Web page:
Posted September 4, 2020 in Podcast

Why Couples Fight About Money With Dr. Dan Pallesen

Why Couples Fight About Money With Dr. Dan Pallesen

Do you and your spouse ever fight about money?

It happens all the time. It’s a sad fact, but financial disagreements are the number one cause of divorce among couples in the United States. We carry an enormous amount of stress when it comes to money management and mindset. Sometimes, it’s incredibly difficult for married people to agree about how they should manage the finances in their households.

Thankfully, today’s episode is part two of my “Money Talks” series with Dr. Dan Pallesen. He shared his psychological perspective about how we can flip the script on our money mindsets to lessen the financial stress in our homes. (By the way, if you missed part one of this series, you can check that out here!)

According to Dr. Dan, it comes down to something called negativity bias. That means that “we feel the sting of loss worse than the pleasure of a win.” Think about that in financial terms — if you invest in a particular stock and make a profit off that investment, you’ll feel some pleasure resulting from your successful investment. But suppose you invest and end up taking a loss. In that case, you’ll feel the pain of that financial loss, and the emotional response will actually be stronger than the positive emotional response you would have experienced had your investment succeeded.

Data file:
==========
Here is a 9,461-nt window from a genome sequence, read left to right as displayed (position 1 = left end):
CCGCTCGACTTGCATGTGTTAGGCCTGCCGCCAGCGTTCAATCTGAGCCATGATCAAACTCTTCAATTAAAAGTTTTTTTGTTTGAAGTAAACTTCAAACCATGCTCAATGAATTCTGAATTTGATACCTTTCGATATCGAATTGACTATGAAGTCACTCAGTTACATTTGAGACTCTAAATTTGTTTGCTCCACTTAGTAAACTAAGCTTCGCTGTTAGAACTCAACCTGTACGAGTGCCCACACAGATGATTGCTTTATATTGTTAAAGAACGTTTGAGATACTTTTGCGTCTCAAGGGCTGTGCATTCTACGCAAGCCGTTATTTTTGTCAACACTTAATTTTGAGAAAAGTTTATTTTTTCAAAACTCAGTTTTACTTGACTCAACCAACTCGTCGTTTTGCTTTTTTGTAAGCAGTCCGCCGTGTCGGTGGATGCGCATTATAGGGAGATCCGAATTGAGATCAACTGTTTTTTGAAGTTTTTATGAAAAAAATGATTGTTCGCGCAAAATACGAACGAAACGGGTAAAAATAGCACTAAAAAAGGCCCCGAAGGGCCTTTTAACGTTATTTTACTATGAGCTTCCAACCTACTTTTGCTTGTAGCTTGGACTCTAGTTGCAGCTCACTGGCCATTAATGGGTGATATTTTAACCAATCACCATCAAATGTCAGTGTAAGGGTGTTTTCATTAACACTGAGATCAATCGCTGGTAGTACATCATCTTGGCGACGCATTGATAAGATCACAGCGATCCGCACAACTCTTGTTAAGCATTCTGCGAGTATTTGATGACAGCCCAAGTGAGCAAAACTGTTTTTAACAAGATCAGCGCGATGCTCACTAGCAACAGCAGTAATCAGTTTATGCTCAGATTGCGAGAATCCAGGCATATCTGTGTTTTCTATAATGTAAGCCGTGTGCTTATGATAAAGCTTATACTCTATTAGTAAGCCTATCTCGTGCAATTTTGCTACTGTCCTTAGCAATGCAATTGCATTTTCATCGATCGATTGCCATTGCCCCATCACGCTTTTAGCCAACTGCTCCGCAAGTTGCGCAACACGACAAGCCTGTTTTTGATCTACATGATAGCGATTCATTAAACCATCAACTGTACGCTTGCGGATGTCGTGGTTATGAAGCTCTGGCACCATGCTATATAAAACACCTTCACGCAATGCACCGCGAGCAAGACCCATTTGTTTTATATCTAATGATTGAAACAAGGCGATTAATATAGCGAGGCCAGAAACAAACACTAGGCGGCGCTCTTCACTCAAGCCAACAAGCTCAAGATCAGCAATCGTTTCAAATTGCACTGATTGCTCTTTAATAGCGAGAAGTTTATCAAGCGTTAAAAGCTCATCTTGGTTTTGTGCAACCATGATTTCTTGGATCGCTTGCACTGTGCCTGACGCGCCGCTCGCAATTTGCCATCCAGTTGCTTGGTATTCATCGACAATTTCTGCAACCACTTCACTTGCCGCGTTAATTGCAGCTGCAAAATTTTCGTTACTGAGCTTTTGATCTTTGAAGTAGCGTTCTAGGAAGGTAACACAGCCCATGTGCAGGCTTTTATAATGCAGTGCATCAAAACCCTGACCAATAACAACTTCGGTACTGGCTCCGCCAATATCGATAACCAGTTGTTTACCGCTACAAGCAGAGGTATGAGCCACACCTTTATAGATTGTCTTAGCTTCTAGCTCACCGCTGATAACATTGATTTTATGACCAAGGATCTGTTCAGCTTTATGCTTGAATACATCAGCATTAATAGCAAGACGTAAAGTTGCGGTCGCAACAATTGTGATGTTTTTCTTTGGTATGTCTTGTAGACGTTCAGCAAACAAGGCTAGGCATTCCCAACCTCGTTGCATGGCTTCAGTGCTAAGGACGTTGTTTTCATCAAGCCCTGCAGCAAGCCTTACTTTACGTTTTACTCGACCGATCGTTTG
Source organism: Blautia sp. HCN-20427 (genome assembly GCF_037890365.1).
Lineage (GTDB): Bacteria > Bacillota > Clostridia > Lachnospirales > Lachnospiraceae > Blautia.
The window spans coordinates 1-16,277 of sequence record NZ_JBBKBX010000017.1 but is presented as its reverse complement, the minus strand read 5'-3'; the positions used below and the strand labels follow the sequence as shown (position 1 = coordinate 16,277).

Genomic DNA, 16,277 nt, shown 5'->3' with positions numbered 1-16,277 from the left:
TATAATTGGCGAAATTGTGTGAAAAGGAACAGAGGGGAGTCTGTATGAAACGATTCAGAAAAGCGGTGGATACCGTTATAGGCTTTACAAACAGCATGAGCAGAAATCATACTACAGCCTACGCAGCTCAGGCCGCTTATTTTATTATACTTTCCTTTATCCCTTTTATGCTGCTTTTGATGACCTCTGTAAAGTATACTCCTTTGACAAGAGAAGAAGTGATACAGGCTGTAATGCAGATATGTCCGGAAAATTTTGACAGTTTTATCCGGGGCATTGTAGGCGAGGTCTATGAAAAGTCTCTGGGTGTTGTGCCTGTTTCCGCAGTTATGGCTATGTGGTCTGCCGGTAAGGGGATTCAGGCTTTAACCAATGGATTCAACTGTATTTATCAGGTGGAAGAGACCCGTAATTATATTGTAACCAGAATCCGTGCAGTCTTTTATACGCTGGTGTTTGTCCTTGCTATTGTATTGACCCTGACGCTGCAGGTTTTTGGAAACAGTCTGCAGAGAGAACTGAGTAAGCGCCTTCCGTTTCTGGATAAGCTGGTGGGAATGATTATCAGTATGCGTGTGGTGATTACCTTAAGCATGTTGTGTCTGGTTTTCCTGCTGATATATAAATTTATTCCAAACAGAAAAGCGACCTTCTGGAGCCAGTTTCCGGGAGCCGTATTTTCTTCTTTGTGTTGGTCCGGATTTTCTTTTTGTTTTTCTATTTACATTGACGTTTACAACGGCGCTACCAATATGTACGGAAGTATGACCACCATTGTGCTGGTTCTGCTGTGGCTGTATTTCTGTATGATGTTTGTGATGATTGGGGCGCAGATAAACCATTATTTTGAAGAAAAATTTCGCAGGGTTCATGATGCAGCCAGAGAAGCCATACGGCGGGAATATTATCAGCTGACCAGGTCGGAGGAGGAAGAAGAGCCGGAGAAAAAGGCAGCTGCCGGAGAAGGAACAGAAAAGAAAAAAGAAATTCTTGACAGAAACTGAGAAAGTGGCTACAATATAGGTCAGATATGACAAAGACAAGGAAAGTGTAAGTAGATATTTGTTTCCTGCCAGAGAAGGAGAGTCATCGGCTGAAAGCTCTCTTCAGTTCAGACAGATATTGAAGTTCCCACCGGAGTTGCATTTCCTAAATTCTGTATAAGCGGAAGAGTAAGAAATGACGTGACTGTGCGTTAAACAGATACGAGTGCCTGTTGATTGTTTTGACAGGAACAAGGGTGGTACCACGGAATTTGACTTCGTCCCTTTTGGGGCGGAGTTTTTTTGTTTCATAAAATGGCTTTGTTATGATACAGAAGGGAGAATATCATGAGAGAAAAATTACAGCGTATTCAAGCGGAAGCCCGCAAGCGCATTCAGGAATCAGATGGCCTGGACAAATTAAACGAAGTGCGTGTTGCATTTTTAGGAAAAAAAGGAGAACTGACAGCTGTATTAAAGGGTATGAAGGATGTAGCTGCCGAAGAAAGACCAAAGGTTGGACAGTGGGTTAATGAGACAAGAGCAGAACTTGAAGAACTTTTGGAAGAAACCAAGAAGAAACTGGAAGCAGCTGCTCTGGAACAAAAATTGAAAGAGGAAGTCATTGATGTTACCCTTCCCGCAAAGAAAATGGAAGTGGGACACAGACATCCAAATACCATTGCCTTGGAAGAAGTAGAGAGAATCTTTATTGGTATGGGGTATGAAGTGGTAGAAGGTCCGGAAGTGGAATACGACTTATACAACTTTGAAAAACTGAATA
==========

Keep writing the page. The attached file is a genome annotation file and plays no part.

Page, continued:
But here’s the thing: Different people have different levels of negativity bias. Some people are highly averse to risk — They’d much rather play it safe and avoid feeling that pain of loss. Other people are more prone to take risks and hope for a big payoff. And when two people with different attitudes toward risk and different levels of negativity bias come together in a marriage, they can end up struggling with disagreements, fights, and, at worst, divorce.

But it doesn’t have to be that way! We can learn to avoid these kinds of arguments over money. It’s all about gaining awareness around our attitudes about money, communicating with our spouses, and learning how to write new “money scripts” to transform the way we manage our finances. But don’t take it from me — let’s dive back into my conversation with Dr. Dan Pallesen!


Who Is Dr. Dan Pallesen?